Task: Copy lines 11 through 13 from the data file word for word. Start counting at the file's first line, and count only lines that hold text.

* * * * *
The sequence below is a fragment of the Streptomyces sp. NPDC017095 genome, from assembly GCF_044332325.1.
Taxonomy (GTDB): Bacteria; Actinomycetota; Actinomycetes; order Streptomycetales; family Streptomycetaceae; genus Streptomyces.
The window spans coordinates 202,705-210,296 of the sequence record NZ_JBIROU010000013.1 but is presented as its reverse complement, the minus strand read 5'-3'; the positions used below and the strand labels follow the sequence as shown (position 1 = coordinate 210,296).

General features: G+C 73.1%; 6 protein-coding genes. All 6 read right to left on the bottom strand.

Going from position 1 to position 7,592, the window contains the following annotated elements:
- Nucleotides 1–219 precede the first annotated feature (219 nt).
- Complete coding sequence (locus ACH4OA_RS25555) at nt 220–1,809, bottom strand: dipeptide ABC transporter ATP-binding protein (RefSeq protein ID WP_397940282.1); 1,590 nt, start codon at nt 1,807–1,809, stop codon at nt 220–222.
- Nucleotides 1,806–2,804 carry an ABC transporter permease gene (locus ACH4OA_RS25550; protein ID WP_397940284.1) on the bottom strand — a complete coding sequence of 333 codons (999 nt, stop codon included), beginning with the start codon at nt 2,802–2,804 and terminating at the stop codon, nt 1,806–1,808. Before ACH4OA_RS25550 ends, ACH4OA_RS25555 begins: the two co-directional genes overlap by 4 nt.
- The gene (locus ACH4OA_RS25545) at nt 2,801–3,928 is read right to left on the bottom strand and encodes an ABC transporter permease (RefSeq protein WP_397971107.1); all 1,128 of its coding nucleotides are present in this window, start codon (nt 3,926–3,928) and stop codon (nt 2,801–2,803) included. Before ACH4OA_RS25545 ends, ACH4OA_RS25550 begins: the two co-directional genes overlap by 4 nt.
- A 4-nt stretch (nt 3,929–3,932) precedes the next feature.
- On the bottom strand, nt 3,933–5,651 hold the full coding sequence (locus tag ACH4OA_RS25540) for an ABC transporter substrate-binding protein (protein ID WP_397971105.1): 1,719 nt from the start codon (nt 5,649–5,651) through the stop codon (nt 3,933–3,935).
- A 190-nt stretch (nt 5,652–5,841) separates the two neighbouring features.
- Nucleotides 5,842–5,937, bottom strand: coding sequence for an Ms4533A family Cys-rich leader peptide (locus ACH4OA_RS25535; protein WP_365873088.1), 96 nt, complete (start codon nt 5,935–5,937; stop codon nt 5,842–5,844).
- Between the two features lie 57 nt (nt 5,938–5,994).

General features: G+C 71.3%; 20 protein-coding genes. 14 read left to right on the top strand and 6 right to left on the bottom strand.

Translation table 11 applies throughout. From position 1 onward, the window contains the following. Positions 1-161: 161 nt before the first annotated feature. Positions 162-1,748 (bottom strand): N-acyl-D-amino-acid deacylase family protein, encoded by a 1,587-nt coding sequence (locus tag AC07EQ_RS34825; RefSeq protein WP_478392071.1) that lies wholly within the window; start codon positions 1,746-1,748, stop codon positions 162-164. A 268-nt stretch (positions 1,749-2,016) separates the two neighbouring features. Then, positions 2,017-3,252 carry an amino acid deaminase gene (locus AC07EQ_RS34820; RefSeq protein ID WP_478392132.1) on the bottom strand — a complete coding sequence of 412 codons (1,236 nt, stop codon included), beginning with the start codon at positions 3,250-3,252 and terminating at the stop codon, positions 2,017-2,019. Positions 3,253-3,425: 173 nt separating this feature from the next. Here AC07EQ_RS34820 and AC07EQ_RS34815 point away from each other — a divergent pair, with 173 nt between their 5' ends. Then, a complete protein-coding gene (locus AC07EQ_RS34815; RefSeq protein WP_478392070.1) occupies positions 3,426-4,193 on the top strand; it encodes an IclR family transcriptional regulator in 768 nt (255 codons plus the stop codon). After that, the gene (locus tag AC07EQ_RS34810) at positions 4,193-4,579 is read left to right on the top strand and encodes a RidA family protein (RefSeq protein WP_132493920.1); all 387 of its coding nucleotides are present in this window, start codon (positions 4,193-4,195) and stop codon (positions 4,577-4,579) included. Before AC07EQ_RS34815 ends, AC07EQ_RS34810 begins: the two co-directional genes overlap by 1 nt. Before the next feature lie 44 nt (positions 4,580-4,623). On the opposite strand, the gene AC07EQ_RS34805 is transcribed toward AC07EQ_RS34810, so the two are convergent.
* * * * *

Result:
- On the bottom strand, nt 3,933–5,651 hold the full coding sequence (locus tag ACH4OA_RS25540) for an ABC transporter substrate-binding protein (protein ID WP_397971105.1): 1,719 nt from the start codon (nt 5,649–5,651) through the stop codon (nt 3,933–3,935).
- A 190-nt stretch (nt 5,652–5,841) separates the two neighbouring features.
- Nucleotides 5,842–5,937, bottom strand: coding sequence for an Ms4533A family Cys-rich leader peptide (locus ACH4OA_RS25535; protein WP_365873088.1), 96 nt, complete (start codon nt 5,935–5,937; stop codon nt 5,842–5,844).